But Newnaha has done the economic equivalent of an accelerator pedal push.

“We now expect the RBA to lift the cash rate 25bps at its next three meetings with a final 25bps hike in August, taking the terminal cash rate to 4.35%. Our prior 3.85% terminal rate call assumed 25bps hikes in March and May.”

For more hot takes on the RBA’s challenges ahead, I attended the ABE forecasting conference, you can read my highlights here.

Broker notes

Temple and Webster (ASX: TPW) shares tanked after its trading update for the first five weeks of the second half showed that sales fell 7% year-on-year. It also came with some cautious outlook words from management:

“...was significantly impacted from strong ecommerce demand during the Omicron outbreak.”

Shares collapsed by 27% on results day. But is it warranted?

Not if you count the two broker upgrades from Canaccord Genuity (BUY from Hold) and Macquarie (NEUTRAL from Underperform). Here’s what the latter had to say:

“We see TPW’s strong balance sheet position offering potential for inorganic growth opportunities.”

Magellan (ASX: MFG) was double upgraded to BUY from Sell by UBS. Analysts argue that the outflows may be moderating sooner than the market thinks - and that’s a sign of emerging value.

“We think investors are getting paid to wait for performance and flows to turn around, with upside if the value of principal investments can be crystallised.”

Magellan is now UBS’ second favourite listed fund manager (behind GQG Partners).

Sims Metals Group (ASX: SGM) reported first half earnings that blew the street’s estimates and its own guidance out of the water. But Citi downgraded the company to SELL from Neutral on valuation grounds. The broker is also concerned about higher interest rates and whether steel prices have run too hard.

And if you thought Temple and Webster’s outlook statement raised some eyebrows, then this note from the Sims board should widen some eyes as well.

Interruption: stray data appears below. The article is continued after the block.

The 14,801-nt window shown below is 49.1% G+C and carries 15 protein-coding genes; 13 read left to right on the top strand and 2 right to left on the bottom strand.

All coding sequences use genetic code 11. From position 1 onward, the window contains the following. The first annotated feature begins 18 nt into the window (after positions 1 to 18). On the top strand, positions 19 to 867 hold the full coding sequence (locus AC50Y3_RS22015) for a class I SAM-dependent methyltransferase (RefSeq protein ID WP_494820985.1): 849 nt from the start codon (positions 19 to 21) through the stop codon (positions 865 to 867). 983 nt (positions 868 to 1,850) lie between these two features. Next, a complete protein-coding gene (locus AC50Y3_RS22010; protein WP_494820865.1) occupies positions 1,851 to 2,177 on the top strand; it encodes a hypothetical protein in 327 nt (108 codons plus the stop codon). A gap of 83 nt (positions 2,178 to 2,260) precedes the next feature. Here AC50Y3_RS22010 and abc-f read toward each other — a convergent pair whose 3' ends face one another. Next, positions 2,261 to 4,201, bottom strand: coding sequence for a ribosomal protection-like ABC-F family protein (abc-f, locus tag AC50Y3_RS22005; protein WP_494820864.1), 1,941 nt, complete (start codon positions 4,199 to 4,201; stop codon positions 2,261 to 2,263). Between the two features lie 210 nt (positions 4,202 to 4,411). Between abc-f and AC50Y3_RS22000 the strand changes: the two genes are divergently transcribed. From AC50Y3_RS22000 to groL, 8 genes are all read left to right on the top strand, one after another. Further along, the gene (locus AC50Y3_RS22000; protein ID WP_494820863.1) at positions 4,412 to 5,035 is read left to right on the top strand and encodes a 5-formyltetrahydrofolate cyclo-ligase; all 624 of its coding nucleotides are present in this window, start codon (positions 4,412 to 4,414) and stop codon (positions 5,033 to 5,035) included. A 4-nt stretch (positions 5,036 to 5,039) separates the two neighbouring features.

“We expect the geopolitical tensions to continue, creating trade policy uncertainty and impacting the energy markets. Competition for available scrap is likely to continue in the second half. The opening up of China will be positive for the global metal demand balance and resale prices and volumes, although the timing of this is uncertain.”

Interesting stuff

Yields vs. Stocks' earnings yields: The surge in bond yields is becoming increasingly less attractive relative to what cash offers. As of February 13th, the S&P 500 earnings yield was 4.53% but did you know that the US 3 month yield has climbed to 4.78%?

Source: Game of Trades

When stocks' yield premium disappears: From the above, you'd assume the attractive yield from cash/bonds makes the stock market less appealing. Let's take a look at a similar scenario between 1950 to the late 1970s. US interest rates were very low post World War II (~2%) and it stayed that way through to mid-late 60s. But the 70s to 80s witnessed an aggressive (but volatile) move in rates, which marked the beginning of a secular decline in stocks.

Source: Game of Trades

Key Events

ASX corporate actions occurring today:

  • Trading ex-div: Wotso Property (WOT) – $0.03, Insurance Australia (IAG) – $0.06, Scentre Group (SCG) – $0.083
  • Dividends paid: None
  • Listing: None

Economic calendar (AEDT):

  • 11:30 am: Australia Unemployment Rate
  • 12:30 pm: China House Price Index
  • 12:30 am: US Producer Price Index

Today's Morning Wrap was written by Hans Lee and Kerry Sun.

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The Morning Wrap
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Livewire and Market Index's pre-opening bell news and analysis wrap. Available weekday mornings and written by Chris Conway, Kerry Sun, and Hans Lee.